In 1887, John Mckleroy was a partner in the Anniston Land Company, Confederate Veteran, State School Superintendent and a candidate for governor twice. He chose the highest hill on Quintard Avenue to build his home. The Victoria was built in 1888. Mckleroy died in 1894 and his widow continued to occupy the home. That is until William, her son and mayor of Anniston, moved her out while she was on vacation in Florida. He died six months later. The McKleroy family occupied the home for 25 years.
In 1920, William McKleroy’s widow sold the house at public auction to William Coleman Wilson. Wilson was president of the Emory Foundry Company. The business produced Anniston's most prominent product, cast-iron pipe. The Wilsons occupied the residence until 1949. Frank and Robbie Kirby became the third owners and last full-time residents. Mr. Kirby was the founder and president of Anniston Electric Company. Mrs. Kirby was a leading musician in the community and entertained guests in what is now know as the Victoria Lounge. After their deaths, the Kirby estate went into a trust for their sisters, the Methodist Church and the Children’s Methodist Home. A realtor contacted them with a creative idea, turning the mansion into a country inn. They loved the idea and sold the estate to a South Carolina developer in 1984. Anniston architect Julian Jenkins and contractor Earlon McWhorter designed and restored this Southern home.
The McKleroy Guestroom is the most Victorian of the main house’s bedrooms. It features antiques from the 1890’s when Anniston was a boom town, an iron mantle made in one of Anniston’s foundries,and a jetted claw-foot tub. The Wilson Suite is the largest of the bedrooms within the main house. It features the middle portion of the three-story turret and a half-canopied bed as well as an iron mantle painted to look like marble. The Kirby Suite displays the chintz and colors popular again today and includes a “modernized” bath and a closet once used as a dollhouse for visiting nieces. The restoration for Alabama’s first Country Inn took approximately two years. Because Anniston needed hotel rooms, the annex additions to the main house were creating twenty-six rooms in 1986 and eighteen in 1988. In 1996 McWhorter completed the final phase of The Victoria with an addition of twelve guest rooms. The Victoria has sixty rooms and a fine-dining restaurant, which can seat up to one hundred people.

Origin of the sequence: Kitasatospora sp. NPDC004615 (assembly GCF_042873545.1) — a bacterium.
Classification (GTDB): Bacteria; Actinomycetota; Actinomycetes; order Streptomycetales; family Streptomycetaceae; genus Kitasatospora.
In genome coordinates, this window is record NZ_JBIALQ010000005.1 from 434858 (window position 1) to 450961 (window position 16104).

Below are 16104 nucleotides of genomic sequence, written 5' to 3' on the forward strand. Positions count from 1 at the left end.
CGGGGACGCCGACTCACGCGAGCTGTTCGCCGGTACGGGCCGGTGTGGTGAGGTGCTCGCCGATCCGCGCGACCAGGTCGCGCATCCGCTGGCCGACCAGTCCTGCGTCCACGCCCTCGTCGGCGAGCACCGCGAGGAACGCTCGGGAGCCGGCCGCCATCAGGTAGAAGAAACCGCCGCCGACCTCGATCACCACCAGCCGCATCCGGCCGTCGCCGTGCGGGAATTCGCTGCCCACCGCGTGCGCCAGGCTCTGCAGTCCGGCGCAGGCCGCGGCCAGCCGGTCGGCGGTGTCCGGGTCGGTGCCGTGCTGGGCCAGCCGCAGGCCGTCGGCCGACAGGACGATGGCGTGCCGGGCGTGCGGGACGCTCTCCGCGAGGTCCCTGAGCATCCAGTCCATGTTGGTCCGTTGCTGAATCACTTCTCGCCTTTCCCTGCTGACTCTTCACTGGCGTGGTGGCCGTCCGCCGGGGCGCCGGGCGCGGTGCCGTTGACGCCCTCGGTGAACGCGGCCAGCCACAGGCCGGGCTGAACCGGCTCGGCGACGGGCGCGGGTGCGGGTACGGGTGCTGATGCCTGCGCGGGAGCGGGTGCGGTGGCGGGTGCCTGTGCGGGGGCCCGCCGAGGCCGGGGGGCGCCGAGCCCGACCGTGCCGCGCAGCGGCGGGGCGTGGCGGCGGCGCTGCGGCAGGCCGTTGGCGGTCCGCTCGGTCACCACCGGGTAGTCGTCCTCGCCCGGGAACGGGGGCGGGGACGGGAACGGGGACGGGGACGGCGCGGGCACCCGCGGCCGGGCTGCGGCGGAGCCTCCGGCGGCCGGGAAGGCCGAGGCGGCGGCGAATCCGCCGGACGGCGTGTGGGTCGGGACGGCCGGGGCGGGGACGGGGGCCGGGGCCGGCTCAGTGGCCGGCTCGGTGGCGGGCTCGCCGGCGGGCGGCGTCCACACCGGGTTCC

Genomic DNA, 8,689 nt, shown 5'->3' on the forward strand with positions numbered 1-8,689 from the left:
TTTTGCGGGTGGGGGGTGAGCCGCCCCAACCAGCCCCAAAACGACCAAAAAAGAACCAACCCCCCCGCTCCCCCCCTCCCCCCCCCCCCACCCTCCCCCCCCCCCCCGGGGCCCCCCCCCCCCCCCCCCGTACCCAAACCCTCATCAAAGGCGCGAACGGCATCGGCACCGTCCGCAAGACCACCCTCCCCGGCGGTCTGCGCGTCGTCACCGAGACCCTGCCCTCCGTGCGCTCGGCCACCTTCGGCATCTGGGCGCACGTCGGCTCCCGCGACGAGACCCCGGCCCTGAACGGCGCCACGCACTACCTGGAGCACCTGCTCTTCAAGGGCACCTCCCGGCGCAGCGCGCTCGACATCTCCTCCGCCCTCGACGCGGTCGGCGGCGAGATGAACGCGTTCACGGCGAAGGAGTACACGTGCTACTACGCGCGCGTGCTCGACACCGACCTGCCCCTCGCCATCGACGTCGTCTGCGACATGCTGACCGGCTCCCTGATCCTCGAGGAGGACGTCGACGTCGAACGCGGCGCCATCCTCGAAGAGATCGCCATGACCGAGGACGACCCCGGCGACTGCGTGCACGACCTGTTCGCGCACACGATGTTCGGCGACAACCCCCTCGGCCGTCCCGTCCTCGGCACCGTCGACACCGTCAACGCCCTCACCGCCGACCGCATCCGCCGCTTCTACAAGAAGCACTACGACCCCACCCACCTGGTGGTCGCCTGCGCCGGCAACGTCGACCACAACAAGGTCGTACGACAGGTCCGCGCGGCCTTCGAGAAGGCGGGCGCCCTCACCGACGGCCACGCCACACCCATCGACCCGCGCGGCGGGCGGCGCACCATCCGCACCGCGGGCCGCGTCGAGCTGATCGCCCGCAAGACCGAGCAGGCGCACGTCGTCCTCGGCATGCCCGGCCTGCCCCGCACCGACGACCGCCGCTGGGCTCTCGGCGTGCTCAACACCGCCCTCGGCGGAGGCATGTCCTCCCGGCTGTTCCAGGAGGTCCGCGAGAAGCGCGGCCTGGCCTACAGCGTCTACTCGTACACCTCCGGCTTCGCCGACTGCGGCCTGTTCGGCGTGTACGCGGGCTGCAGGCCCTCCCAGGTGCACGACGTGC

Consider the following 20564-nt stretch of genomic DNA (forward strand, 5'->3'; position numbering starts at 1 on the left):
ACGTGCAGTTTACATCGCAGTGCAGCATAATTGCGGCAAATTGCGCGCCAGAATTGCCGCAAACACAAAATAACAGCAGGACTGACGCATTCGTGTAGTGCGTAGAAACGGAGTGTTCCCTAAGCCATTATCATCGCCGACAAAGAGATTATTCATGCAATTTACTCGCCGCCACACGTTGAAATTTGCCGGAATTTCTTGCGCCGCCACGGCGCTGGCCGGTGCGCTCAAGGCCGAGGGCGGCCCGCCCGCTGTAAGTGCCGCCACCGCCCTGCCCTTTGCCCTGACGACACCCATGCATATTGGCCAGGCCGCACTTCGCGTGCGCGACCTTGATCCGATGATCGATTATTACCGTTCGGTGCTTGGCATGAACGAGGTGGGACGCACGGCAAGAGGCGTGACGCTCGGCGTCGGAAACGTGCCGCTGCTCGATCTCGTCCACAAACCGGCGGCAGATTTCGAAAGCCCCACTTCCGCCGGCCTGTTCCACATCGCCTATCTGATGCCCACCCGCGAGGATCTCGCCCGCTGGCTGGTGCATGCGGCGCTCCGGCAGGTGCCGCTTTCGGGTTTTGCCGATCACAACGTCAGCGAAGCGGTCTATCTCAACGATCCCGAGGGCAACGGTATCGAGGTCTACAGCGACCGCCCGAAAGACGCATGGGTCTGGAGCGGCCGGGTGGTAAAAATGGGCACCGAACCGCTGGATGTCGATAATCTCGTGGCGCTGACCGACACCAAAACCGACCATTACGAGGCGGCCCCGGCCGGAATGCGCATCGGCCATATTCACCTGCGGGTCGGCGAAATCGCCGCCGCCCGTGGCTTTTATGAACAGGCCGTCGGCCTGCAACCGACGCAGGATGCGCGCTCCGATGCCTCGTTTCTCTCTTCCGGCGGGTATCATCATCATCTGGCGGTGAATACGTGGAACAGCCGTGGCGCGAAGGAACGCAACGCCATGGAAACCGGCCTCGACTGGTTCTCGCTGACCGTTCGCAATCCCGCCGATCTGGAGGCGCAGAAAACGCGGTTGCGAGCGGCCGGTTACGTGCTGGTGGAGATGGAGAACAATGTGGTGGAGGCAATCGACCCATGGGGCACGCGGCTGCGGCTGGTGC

In January 2009, McWhorter donated The Victoria to Jacksonville Stated University Foundation. The Foundation has contracted with Jackson Hospitality Services to manage the hotel. Future plans include using the hotel and restaurant as a teaching facility for JSU students going into the hospitality field.
The restaurant and hotel is believed to be haunted by at least one active spirit. Footsteps are heard coming from spots in the house where no one is found. Music emanates from the piano lounge when no one is in the room. The piano has even been seen playing on its own. Witnesses have reported seeing a female apparition on the upstairs landing. The sound of glasses clinking together has been heard behind the bar by staff and a few guest.
No one knows for certain who the spirit or spirits are haunting the property. However, The Victoria is good for a little fine dining, good entertainment, and maybe a ghost or two.